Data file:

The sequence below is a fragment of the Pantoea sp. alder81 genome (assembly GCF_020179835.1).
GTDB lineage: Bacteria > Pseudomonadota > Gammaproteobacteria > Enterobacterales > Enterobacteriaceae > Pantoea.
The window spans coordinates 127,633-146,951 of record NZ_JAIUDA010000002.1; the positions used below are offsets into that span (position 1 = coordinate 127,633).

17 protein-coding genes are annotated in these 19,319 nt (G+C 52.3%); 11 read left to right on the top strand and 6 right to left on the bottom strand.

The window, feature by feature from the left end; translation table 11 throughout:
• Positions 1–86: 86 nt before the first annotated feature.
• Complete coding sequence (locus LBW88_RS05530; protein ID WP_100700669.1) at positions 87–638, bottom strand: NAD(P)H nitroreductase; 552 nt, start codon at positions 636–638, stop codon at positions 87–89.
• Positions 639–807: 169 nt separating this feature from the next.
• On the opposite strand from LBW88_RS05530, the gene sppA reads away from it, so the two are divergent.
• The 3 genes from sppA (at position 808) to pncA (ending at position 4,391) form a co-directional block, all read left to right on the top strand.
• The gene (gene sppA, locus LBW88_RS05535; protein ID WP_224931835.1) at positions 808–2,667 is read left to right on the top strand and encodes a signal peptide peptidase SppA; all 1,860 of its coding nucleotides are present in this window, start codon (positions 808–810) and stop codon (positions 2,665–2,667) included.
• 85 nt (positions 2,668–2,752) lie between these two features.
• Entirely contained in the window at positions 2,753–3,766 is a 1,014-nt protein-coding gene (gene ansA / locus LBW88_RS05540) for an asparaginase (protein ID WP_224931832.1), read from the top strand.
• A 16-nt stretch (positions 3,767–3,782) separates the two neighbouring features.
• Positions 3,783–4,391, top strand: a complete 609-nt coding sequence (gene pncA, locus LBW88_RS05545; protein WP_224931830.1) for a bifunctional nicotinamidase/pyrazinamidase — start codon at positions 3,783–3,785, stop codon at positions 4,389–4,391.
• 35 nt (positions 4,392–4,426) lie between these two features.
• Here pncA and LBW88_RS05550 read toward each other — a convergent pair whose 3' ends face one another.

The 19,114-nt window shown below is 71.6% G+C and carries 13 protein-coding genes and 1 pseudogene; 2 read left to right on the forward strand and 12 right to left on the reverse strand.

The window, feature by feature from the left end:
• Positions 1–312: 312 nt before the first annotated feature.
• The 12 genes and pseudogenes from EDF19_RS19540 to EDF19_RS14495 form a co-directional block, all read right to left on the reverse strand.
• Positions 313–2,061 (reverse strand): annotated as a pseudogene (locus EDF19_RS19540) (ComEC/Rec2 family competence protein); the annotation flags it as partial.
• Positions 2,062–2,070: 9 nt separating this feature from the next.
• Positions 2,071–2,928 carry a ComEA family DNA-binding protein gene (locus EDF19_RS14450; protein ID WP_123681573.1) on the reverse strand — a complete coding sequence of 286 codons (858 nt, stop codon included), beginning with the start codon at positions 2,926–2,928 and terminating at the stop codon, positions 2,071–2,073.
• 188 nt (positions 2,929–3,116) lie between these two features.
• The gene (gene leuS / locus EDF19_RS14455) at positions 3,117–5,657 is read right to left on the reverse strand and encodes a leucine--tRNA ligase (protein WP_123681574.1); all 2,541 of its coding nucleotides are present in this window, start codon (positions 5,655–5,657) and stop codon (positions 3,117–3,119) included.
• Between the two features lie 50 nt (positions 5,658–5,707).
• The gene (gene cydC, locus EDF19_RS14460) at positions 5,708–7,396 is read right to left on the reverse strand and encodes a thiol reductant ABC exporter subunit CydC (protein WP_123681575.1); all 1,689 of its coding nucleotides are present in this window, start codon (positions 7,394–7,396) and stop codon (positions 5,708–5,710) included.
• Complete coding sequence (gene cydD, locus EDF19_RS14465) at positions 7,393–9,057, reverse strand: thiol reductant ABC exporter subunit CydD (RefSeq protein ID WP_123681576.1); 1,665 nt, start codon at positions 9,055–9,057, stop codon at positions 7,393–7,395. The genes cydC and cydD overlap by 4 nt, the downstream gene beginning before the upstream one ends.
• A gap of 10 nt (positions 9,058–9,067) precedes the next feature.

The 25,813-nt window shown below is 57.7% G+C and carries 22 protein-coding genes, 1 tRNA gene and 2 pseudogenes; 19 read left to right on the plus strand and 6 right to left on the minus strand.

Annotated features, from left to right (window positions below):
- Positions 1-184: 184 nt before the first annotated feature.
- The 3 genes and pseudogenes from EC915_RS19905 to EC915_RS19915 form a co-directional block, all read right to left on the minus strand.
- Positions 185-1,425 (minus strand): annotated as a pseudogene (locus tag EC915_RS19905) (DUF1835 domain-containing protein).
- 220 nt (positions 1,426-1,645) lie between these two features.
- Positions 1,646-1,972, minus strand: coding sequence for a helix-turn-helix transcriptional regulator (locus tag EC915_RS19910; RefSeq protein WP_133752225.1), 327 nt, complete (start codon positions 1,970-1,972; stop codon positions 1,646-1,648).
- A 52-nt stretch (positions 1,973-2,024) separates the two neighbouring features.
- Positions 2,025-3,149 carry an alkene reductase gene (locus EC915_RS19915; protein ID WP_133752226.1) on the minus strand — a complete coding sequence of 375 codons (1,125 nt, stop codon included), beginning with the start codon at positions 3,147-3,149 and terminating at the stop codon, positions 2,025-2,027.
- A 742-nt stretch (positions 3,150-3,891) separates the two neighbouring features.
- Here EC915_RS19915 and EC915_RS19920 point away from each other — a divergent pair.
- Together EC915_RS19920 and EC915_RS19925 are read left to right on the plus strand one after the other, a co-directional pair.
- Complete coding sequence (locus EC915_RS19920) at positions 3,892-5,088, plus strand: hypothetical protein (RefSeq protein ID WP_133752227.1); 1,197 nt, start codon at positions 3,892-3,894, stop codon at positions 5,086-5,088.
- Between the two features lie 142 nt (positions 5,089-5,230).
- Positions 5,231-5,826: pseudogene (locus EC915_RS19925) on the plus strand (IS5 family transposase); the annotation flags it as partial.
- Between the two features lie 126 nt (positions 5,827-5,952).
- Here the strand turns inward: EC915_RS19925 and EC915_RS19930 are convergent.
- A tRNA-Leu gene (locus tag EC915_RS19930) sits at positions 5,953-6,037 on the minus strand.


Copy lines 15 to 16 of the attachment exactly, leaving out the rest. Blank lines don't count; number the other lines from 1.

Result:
• Positions 3,783–4,391, top strand: a complete 609-nt coding sequence (gene pncA, locus LBW88_RS05545; protein WP_224931830.1) for a bifunctional nicotinamidase/pyrazinamidase — start codon at positions 3,783–3,785, stop codon at positions 4,389–4,391.
• 35 nt (positions 4,392–4,426) lie between these two features.